Coffee for workout - all your burning quick fire questions answered!
Why is coffee good for a pre-workout?
Caffeine (and of course coffee) has been widely researched as an effective ergogenic acid — or performance enhancer — in both strength and cardio training. Its benefits may include:
- increased muscular strength, endurance, and power
- increased aerobic endurance
- improved sprinting, jumping, and throwing performance
- sparing glycogen stores and utilizing fat as a main fuel source
- enhanced focus and alertness
Interestingly, caffeine has been shown to be effective for both athletes and non-athletes, meaning that the average gym-goer still benefits.
When to drink coffee for a pre-workout?
Drinking coffee around 45–60 minutes before a workout allows for caffeine to reach its peak effectiveness. Most studies indicate that caffeine is highly effective for workouts when consumed in doses of 0.9–2.7 mg per pound (2–6 mg per kg) of body weight.
Can I drink coffee as a pre-workout?
Adding dairy or plant-based milk contributes a small amount of calories, protein, and carbs but likely won’t affect your performance. However, if you plan to do fasted cardio — or exercise before eating — you should only drink black coffee, which contains no carbs.
Avoid drinking commercial coffees (which you can buy coffee shops) that contain added syrups and flavourings, which are usually high in calories and sugar. Not only will these drinks potentially hinder your fitness goals, but they’re also harder to digest.
Which coffee is best before a workout?
Any type of brewed coffee likely supports sports performance, in particular our gymBrew™ which is specifically tailored to sports - higher caffeinated, lower acidity and higher in rich polyphenols than regular coffee.
That said, it’s best to avoid commercial frappe type coffees since they’re often high in sugar and calories.
Coffee is a delicious, cost-effective beverage that may help you achieve your fitness goals. gymBrew™ works out at roughly only 38 pence per cup!
This popular drink has been linked to greater strength, power, and endurance during a workout. For best results, drink around 1–2 cups (240–475 mL) 45–60 minutes before your workout.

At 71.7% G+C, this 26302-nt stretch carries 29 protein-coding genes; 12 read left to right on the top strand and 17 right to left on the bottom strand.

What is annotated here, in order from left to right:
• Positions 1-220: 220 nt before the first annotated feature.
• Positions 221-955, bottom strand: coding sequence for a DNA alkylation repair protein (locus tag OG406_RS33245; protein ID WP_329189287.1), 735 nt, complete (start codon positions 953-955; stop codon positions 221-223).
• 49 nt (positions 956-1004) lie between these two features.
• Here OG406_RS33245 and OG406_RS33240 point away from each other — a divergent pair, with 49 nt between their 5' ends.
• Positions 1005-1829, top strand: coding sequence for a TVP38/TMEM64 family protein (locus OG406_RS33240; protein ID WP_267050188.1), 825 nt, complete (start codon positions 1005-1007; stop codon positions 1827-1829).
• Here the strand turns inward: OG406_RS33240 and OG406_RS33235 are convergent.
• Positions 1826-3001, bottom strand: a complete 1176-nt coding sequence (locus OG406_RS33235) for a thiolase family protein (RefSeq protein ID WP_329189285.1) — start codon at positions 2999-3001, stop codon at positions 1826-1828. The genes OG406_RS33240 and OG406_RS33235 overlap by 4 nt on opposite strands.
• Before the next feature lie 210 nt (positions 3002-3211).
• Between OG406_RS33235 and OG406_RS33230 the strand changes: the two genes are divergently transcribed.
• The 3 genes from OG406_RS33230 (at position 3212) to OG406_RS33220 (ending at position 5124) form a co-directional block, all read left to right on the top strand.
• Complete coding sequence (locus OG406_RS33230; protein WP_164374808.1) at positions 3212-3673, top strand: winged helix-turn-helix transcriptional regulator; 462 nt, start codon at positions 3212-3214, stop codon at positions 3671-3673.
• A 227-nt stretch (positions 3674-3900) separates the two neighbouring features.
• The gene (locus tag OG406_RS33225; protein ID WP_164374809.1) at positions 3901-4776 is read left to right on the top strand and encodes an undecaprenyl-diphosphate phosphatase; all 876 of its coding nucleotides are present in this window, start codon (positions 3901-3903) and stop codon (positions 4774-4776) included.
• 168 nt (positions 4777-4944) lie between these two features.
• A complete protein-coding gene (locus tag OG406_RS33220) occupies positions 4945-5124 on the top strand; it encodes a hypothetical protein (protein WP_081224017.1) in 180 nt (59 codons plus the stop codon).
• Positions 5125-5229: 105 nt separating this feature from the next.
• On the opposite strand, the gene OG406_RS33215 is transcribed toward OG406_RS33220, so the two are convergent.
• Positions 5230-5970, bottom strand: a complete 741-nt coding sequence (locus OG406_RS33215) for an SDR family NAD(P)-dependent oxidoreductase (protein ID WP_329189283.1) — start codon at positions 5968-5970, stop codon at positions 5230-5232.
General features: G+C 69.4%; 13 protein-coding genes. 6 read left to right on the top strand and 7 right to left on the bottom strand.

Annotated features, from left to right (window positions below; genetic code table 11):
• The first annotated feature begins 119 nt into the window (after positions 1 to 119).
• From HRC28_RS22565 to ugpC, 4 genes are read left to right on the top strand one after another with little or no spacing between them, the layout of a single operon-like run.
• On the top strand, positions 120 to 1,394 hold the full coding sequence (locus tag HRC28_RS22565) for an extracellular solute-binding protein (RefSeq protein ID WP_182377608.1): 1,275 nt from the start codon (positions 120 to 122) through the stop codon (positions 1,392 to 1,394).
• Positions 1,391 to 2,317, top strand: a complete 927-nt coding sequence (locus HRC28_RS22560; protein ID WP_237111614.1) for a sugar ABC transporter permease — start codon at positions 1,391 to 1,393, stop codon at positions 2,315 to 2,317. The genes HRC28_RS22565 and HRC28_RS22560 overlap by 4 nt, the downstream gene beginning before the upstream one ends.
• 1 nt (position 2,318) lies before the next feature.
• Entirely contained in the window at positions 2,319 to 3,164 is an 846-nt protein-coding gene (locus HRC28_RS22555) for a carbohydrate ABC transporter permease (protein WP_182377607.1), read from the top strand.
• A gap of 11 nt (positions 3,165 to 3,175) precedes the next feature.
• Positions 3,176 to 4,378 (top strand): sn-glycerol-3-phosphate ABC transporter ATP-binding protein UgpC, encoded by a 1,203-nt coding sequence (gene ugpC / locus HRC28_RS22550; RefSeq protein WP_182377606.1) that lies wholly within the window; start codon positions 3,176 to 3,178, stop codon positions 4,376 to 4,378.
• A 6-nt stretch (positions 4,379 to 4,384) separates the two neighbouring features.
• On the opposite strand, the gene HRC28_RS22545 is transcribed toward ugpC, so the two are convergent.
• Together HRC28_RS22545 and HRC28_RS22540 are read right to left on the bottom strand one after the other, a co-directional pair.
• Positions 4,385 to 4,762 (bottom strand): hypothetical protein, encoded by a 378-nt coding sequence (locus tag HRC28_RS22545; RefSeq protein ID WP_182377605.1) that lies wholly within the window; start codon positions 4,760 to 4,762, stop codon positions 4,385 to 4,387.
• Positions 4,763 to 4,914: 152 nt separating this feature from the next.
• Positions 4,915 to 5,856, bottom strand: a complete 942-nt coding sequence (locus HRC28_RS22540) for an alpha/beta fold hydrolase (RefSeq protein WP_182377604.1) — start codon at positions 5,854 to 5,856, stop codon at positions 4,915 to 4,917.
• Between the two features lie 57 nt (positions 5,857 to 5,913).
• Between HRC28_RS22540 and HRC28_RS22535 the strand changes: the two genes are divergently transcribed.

Keep in mind that many prefer to exercise on an empty stomach, and some people are more sensitive to caffeine than others. Therefore, it’s best to listen to your body and find an amount that’s comfortable for you.
How Caffeine Works - from Healthline:
For this reason, caffeine’s effects on the body are quite varied. These include:
The nervous system: Caffeine activates areas of the brain and nervous system to improve focus and energy, while reducing tiredness (
6Trusted Source, 8Trusted Source).
Hormones: Epinephrine (adrenaline) is the hormone responsible for the “fight or flight” response, which can increase performance (
Fat burning: Caffeine can increase the body’s ability to burn fat via lipolysis, or the breakdown of fat in fat cells (
Endorphins: β-endorphins can increase feelings of wellness, and give you the exercise “high” that people often experience after working out (
9Trusted Source, 10Trusted Source).
Muscles: Caffeine may impact the motor cortex, which is a part of the brain that signals muscle activation (
Body temperature: Caffeine has been shown to increase thermogenesis, or heat production, which helps you burn more calories (
Glycogen: Caffeine may also spare muscle carb stores, primarily due to increased fat burning. This can enhance endurance performance (
Caffeine eventually gets broken down in the liver (
Caffeine & Endurance Performance - from Healthline
Caffeine is the go-to supplement for many athletes.
Due to its positive effects on exercise performance, some organizations — such as the NCAA — have even started to ban it in high doses.
One study found that 9.8 mg/lb (4.45 mg/kg, or about 400 mg total) of caffeine increased endurance in athletes.
They were able to cover 1.3–2 miles (2–3.2 km) more than the placebo group (
One study combined caffeine and carbs, which improved performance by 9% compared to water alone, and 4.6% compared to carbs alone (
Other research has tested coffee, due to its naturally high levels of caffeine.
In a 1,500-meter run, regular coffee drinkers were 4.2 seconds faster than those drinking decaf. Another study found that coffee helped reduce the perception of effort, allowing athletes to work harder (
Caffeine & Fat Loss - from Healthline
Caffeine is a common ingredient in weight loss supplements.
Early research has shown that taking caffeine before exercise increases the release of stored fat by 30% (
Another study found that caffeine supplements significantly increased the release of stored fat before and at the end of a workout (
However, there is currently no evidence that caffeine enhances weight loss in the long-term in exercising individuals.